One Simple Way to Steal Time for Grading

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Every teacher I know would like to take less work home. It’s a worthy goal, and part of accomplishing it is finding ways to grade papers during the school day. There are obvious times like planning periods, recess, or, if you’re really dedicated and/or desperate, lunch. But I like to use those times for other responsibilities (in the case of lunch, to eat). That leaves grading while students are in the room.

Many teachers never grade papers in their students’ presence. With only so many hours in a school year to make a difference, they feel like when students are in the room they need to be actively engaged with them. They must be instructing, or working with small groups, monitoring, or mentoring. After all, they reason, so many kids need so much, how can they justify grading papers?

They also worry about what others will think. What if the principal walks in and finds them at their desks checking math tests? What if the reading specialist comes in to work with at-risk readers? Will she look down her nose or think the teacher lazy or lacking in dedication?

And there’s the guilt many teachers seem to carry around like a free tote bag at a reading conference. Guilt comes from violating our own beliefs. Since most teachers believe they should do everything they can to help students, taking time out of the day to score student work just doesn’t feel right.

But if you want to reclaim your personal life and stop taking so much work home, you’ll need to carve out time while students are in the room to grade papers. How can you do this in an educationally sound way that’s scientifically proven to benefit kids? Simple:

Give your students breaks.

Transitions Are Stupid, Breaks Are Not

I started giving my third graders five-minute breaks because I hate managing transitions. Conventional classroom management wisdom says that teachers should train students to execute transitions between subjects with crisp, quiet efficiency to maximize every minute of the day. Teachers are warned that sloppy transitions lead to misbehavior and wasted time.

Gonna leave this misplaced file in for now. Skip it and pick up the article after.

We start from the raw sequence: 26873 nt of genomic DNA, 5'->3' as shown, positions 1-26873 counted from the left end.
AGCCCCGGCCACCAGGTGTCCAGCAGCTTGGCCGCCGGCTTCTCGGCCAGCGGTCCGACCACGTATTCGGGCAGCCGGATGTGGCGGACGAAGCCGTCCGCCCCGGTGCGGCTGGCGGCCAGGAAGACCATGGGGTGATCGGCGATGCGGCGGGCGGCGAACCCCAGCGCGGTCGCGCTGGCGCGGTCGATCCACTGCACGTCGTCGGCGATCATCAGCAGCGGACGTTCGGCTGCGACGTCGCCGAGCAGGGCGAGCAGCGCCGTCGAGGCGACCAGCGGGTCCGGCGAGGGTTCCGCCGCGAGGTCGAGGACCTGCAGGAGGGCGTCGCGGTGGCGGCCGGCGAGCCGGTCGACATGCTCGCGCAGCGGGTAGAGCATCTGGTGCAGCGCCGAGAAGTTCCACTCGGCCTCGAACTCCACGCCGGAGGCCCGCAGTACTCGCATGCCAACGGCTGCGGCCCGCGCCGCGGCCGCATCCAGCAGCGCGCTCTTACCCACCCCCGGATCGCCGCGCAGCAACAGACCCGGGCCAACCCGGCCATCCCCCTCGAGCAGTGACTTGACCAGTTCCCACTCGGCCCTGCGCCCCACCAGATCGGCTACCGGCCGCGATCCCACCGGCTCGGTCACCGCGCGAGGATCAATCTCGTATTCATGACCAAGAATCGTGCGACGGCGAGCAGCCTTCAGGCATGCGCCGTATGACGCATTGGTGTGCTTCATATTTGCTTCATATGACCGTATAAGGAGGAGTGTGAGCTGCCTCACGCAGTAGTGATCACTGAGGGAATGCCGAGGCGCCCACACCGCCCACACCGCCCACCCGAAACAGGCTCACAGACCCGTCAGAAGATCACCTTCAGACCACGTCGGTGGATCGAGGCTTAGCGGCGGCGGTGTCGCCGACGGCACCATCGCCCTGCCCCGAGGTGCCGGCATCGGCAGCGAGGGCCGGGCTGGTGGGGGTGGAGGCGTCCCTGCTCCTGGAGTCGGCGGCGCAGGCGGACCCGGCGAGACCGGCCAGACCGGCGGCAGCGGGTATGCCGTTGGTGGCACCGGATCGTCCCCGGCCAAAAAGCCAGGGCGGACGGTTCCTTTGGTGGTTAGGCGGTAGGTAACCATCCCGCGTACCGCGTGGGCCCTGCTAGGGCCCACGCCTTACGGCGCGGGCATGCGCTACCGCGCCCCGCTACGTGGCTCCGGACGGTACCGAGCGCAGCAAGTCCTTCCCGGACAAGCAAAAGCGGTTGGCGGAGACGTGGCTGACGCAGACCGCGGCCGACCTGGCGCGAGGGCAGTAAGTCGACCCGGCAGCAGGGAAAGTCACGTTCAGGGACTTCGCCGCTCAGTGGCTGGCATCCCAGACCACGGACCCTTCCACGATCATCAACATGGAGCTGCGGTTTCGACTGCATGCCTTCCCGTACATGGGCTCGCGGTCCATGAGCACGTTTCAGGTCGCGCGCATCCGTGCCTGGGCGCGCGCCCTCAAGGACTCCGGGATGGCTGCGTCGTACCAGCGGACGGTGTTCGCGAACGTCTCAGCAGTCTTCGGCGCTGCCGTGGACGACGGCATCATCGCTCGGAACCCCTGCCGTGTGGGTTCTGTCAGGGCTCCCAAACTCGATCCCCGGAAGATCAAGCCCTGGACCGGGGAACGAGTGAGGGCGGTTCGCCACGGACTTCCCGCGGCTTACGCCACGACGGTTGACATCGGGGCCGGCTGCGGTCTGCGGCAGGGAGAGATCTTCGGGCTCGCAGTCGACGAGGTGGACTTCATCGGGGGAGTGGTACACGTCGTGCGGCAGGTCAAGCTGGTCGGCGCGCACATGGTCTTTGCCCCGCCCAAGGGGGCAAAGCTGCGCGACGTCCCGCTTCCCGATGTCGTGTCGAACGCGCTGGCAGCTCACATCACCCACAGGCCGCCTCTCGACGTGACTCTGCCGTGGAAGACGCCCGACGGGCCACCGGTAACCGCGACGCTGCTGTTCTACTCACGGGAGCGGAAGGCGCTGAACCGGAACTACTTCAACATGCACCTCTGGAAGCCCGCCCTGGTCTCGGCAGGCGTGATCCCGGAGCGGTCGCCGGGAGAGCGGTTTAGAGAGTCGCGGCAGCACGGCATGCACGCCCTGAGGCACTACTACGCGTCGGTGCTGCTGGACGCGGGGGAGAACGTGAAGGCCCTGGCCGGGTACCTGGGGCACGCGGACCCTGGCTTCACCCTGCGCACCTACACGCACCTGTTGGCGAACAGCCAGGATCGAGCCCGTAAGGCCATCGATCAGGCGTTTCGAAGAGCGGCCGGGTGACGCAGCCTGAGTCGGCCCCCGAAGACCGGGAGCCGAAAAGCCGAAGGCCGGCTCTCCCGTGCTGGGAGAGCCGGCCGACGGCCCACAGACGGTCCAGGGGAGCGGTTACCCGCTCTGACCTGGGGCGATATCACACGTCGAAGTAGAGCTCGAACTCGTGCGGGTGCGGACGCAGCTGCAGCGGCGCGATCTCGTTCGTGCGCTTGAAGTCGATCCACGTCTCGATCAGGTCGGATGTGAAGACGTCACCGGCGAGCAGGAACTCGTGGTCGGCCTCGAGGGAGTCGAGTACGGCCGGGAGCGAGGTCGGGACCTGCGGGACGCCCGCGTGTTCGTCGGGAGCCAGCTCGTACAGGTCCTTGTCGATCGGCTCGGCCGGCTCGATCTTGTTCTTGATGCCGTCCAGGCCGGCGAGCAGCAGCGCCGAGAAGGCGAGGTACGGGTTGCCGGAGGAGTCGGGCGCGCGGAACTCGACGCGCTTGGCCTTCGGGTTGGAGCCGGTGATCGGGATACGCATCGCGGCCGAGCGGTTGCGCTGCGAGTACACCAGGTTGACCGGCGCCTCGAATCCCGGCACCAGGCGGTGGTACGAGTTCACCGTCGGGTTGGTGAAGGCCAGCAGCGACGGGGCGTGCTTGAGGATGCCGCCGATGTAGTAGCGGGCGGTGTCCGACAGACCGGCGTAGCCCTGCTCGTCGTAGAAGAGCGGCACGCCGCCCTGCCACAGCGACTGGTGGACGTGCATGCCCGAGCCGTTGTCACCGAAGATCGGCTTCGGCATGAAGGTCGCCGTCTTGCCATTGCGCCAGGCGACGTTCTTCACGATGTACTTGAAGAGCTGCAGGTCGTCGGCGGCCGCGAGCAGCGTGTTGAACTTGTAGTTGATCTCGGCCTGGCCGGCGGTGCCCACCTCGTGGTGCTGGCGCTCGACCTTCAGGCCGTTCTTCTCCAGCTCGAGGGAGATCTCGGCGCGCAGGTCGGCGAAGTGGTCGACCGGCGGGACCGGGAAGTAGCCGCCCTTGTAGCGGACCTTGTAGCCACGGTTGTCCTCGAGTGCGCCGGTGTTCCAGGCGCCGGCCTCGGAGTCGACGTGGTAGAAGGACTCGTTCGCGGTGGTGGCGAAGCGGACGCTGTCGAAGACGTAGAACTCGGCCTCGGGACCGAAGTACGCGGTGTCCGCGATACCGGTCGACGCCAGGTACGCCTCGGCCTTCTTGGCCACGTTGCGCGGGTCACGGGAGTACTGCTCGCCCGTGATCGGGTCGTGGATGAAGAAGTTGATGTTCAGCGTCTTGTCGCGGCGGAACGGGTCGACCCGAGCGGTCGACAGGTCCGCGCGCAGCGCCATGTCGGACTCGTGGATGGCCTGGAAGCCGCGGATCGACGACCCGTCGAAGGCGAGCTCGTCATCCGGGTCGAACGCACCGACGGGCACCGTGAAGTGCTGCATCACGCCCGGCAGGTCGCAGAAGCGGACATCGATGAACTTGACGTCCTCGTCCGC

But I always hated demanding these kinds of transitions. They made me feel like a drill sergeant. And I couldn’t help notice that with the exception of the military, adults rarely transition seamlessly from one activity to another. When I finish this blog post, I won’t immediately start planning next week’s lessons. I’ll watch football, or check Twitter, or eat Cheetos.

So instead of quickly switching from one subject to the next, I give my students five-minute breaks. Students can play games on their Chromebooks, read, draw, or just hang out and talk. I let them know when time is running out and count down so they’re back in their seats and ready when the five minutes are up.

Science Agrees: Breaks Are Good

Breaks are good for everybody. They allow us to recharge, adjust our moods, engage with others, laugh, stretch, and refocus. Science backs it up. A 2011 University of Illinois study showed that participants who experienced diversions once per hour did better at a task than those who plowed ahead with no breaks.

Breaks also help with student behavior. Because my students know I’m going to give them choice time on their Chromebooks a few times each day, they’re less likely to sneak onto a game site during work time.

Breaks can also help students get over frustration. One morning I was picking student jobs for our class lemonade stand. One student got upset because he wasn’t selected. If we would have moved directly into more academic work, his negative attitude would have led to a lack of attention during the lesson and a poor effort on the assignment. Instead, we took a five-minute break. I could almost see his thinking: He could sit there and stew and lose the five minutes of free time, or he could do something fun. He chose to play a game, and by the time we resumed, he had forgotten all about his disappointment over the lemonade stand.